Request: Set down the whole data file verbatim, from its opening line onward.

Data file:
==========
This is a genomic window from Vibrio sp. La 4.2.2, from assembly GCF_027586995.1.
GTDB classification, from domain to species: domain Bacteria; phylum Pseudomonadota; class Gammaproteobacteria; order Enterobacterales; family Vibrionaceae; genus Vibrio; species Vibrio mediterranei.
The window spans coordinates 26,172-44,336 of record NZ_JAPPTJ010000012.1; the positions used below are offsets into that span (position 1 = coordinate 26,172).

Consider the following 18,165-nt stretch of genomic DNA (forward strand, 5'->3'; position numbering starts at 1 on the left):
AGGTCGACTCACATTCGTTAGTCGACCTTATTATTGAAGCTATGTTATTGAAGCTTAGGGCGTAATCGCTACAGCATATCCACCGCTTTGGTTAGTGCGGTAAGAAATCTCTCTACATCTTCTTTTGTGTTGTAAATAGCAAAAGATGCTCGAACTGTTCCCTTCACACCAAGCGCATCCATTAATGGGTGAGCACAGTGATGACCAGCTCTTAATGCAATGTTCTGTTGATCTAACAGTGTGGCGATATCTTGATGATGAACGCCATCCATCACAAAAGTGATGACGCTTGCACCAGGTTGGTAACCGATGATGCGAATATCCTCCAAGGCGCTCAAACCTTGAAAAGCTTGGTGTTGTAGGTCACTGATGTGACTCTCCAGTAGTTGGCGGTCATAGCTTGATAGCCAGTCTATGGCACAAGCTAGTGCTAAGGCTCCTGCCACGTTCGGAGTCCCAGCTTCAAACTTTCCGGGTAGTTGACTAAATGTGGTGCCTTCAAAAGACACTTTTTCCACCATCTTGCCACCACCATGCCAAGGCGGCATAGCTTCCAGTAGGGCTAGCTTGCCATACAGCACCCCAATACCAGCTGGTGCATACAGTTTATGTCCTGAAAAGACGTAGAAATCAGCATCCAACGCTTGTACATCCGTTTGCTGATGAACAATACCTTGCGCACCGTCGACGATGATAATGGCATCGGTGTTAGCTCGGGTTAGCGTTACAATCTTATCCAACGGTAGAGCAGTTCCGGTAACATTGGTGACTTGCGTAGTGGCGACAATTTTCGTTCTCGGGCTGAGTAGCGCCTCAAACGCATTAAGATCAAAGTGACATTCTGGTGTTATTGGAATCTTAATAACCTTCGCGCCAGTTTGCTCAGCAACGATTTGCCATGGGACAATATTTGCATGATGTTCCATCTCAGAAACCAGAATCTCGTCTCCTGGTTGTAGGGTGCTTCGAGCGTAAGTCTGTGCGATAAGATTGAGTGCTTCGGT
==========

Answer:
This is a genomic window from Vibrio sp. La 4.2.2, from assembly GCF_027586995.1.
GTDB classification, from domain to species: domain Bacteria; phylum Pseudomonadota; class Gammaproteobacteria; order Enterobacterales; family Vibrionaceae; genus Vibrio; species Vibrio mediterranei.
The window spans coordinates 26,172-44,336 of record NZ_JAPPTJ010000012.1; the positions used below are offsets into that span (position 1 = coordinate 26,172).

Consider the following 18,165-nt stretch of genomic DNA (forward strand, 5'->3'; position numbering starts at 1 on the left):
AGGTCGACTCACATTCGTTAGTCGACCTTATTATTGAAGCTATGTTATTGAAGCTTAGGGCGTAATCGCTACAGCATATCCACCGCTTTGGTTAGTGCGGTAAGAAATCTCTCTACATCTTCTTTTGTGTTGTAAATAGCAAAAGATGCTCGAACTGTTCCCTTCACACCAAGCGCATCCATTAATGGGTGAGCACAGTGATGACCAGCTCTTAATGCAATGTTCTGTTGATCTAACAGTGTGGCGATATCTTGATGATGAACGCCATCCATCACAAAAGTGATGACGCTTGCACCAGGTTGGTAACCGATGATGCGAATATCCTCCAAGGCGCTCAAACCTTGAAAAGCTTGGTGTTGTAGGTCACTGATGTGACTCTCCAGTAGTTGGCGGTCATAGCTTGATAGCCAGTCTATGGCACAAGCTAGTGCTAAGGCTCCTGCCACGTTCGGAGTCCCAGCTTCAAACTTTCCGGGTAGTTGACTAAATGTGGTGCCTTCAAAAGACACTTTTTCCACCATCTTGCCACCACCATGCCAAGGCGGCATAGCTTCCAGTAGGGCTAGCTTGCCATACAGCACCCCAATACCAGCTGGTGCATACAGTTTATGTCCTGAAAAGACGTAGAAATCAGCATCCAACGCTTGTACATCCGTTTGCTGATGAACAATACCTTGCGCACCGTCGACGATGATAATGGCATCGGTGTTAGCTCGGGTTAGCGTTACAATCTTATCCAACGGTAGAGCAGTTCCGGTAACATTGGTGACTTGCGTAGTGGCGACAATTTTCGTTCTCGGGCTGAGTAGCGCCTCAAACGCATTAAGATCAAAGTGACATTCTGGTGTTATTGGAATCTTAATAACCTTCGCGCCAGTTTGCTCAGCAACGATTTGCCATGGGACAATATTTGCATGATGTTCCATCTCAGAAACCAGAATCTCGTCTCCTGGTTGTAGGGTGCTTCGAGCGTAAGTCTGTGCGATAAGATTGAGTGCTTCGGT